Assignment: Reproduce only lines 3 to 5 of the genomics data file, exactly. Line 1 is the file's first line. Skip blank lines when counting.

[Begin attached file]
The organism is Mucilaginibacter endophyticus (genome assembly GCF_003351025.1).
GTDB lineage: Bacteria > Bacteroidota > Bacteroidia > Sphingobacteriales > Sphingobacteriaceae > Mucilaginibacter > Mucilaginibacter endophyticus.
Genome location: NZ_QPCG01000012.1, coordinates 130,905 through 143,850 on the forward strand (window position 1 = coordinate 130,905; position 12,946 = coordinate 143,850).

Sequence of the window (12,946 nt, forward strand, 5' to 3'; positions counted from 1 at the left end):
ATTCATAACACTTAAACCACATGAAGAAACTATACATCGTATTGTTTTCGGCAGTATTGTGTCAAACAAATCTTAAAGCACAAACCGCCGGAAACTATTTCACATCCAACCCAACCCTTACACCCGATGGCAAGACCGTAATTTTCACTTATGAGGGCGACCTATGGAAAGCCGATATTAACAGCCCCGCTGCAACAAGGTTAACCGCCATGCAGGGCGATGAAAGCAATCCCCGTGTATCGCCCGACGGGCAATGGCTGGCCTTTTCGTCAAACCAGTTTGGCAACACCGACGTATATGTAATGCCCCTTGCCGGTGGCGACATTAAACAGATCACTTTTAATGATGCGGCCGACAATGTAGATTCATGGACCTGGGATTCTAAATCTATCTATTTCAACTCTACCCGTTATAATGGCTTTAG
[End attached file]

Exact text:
Genome location: NZ_QPCG01000012.1, coordinates 130,905 through 143,850 on the forward strand (window position 1 = coordinate 130,905; position 12,946 = coordinate 143,850).

Sequence of the window (12,946 nt, forward strand, 5' to 3'; positions counted from 1 at the left end):
ATTCATAACACTTAAACCACATGAAGAAACTATACATCGTATTGTTTTCGGCAGTATTGTGTCAAACAAATCTTAAAGCACAAACCGCCGGAAACTATTTCACATCCAACCCAACCCTTACACCCGATGGCAAGACCGTAATTTTCACTTATGAGGGCGACCTATGGAAAGCCGATATTAACAGCCCCGCTGCAACAAGGTTAACCGCCATGCAGGGCGATGAAAGCAATCCCCGTGTATCGCCCGACGGGCAATGGCTGGCCTTTTCGTCAAACCAGTTTGGCAACACCGACGTATATGTAATGCCCCTTGCCGGTGGCGACATTAAACAGATCACTTTTAATGATGCGGCCGACAATGTAGATTCATGGACCTGGGATTCTAAATCTATCTATTTCAACTCTACCCGTTATAATGGCTTTAG